National Security Agency's bulk phone metadata collection program to sunset on June 1

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The Obama administration has decided not to ask a secret court for a 90-day extension of Section 215 in the Patriot Act, effectively putting end to the authorized bulk collection of U.S. phone metadata by the National Security Agency.

The deadline for the extension was Friday, but on Saturday an administration official confirmed to The Guardian that no application was filed. Barring dramatic intervention, the NSA's authorization for bulk collection should expire on June 1 at 5 p.m. Eastern time.

On Saturday morning, a bill called the USA Freedom Act suffered a procedural defeat in the Senate, despite having bipartisan support. Had it passed it would have banned the NSA's bulk metadata collection program, but simultaneously renewed another Patriot Act measure allowing the Federal Bureau of Investigation to access business records, plus large swaths of communications metadata.

Senate Majority Leader Mitch McConnell (R-KY) has been leading a campaign to keep all of the domestic surveillance powers in the Patriot Act intact, and is hoping to win a temporary extension once the Senate reconvenes on May 31 after the Memorial Day holiday. The House of Representatives isn't due to return until June 1 however, and predominantly favored the Freedom Act.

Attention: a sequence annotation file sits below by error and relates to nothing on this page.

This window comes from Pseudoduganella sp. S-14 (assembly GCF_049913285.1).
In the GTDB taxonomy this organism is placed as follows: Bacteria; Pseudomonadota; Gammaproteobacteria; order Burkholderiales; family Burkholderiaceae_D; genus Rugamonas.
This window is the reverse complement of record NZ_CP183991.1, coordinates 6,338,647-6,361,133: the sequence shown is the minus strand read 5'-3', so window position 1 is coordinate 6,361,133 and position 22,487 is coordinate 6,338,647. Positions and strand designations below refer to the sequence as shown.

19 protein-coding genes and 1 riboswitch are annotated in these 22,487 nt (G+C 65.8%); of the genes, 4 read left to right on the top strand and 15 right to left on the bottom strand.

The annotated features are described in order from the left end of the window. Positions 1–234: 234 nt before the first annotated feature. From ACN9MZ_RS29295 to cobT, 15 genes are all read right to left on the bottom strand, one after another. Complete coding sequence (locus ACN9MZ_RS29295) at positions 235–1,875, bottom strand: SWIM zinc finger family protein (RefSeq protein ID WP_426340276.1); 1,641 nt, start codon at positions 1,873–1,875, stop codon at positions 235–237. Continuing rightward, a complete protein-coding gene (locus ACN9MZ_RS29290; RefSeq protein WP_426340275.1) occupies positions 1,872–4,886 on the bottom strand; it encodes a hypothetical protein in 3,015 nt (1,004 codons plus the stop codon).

On May 7 federal appeals court ruled that the NSA's bulk collection program was illegal, which may explain the Obama administration's decision. The situation leaves McConnell and his supporters with an uphill battle.

Attention to the dangers of Section 215 was first drawn in June 2013 by Edward Snowden, an NSA contractor who leaked numerous documents to the Guardian. Documents from his stockpile still continue to emerge, and have shown for example that the NSA has obtained data from major technology companies such as Apple, AT&T, Google, Verizon, and Microsoft, with or without their willing participation.

Earlier this month a secret summit was held in Oxfordshire, England with current and former intelligence officials from around the world joined by executives from Apple, Google, and Vodafone. At issue was the impact of maintaining data privacy on protecting the state.


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